Group Membership, Team Preferences, and Expectations (A new version of this paper is available as CEEL WP 3-12)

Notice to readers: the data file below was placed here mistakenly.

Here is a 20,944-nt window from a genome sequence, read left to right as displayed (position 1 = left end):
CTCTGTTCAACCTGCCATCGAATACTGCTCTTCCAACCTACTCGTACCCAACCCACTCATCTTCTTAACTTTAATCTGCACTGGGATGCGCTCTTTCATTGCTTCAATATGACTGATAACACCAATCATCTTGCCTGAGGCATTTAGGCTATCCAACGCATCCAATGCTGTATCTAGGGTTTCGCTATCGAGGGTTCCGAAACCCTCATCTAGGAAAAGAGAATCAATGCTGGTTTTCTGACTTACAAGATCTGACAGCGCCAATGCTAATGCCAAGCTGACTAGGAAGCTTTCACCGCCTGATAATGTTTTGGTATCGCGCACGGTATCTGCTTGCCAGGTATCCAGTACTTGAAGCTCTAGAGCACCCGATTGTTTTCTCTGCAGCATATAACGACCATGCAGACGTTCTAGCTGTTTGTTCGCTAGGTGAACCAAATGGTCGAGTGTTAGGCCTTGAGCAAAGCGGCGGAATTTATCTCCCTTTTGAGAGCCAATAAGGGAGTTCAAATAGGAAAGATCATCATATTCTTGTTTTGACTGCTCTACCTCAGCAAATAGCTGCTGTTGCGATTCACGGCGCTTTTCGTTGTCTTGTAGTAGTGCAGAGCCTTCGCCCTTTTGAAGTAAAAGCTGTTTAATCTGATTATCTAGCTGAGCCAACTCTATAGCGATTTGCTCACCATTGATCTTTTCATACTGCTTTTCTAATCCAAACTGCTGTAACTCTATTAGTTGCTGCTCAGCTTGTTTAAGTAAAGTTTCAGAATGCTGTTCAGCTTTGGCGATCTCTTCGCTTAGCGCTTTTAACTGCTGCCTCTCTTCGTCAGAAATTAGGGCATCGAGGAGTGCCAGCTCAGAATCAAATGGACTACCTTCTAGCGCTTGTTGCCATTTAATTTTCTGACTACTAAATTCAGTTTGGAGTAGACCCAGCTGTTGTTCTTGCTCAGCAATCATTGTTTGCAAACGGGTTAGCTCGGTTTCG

Group membership increases cooperation in social dilemma games, altruistic donation in dictator games, and fair offers in ultimatum games. While the empirical study of group action has grown rapidly over the years, there is little agreement at the theoretical level on exactly why and how group membership changes individual behaviour. According to most theorists, the effect of group framing is channelled primarily via the beliefs of group members, while a dissenting minority identifies changes in preference as the key explanatory mechanism. We report an experiment using the minimal group paradigm and a prisoner’s dilemma with multiple actions, in which we manipulate players’ beliefs and show that mutual knowledge of group affiliation is not necessary for group action. Our results question previous empirical findings, refute theories of social norms based on mutual expectations, and support a specific theory of team preferences based on “circumspect reasoning”
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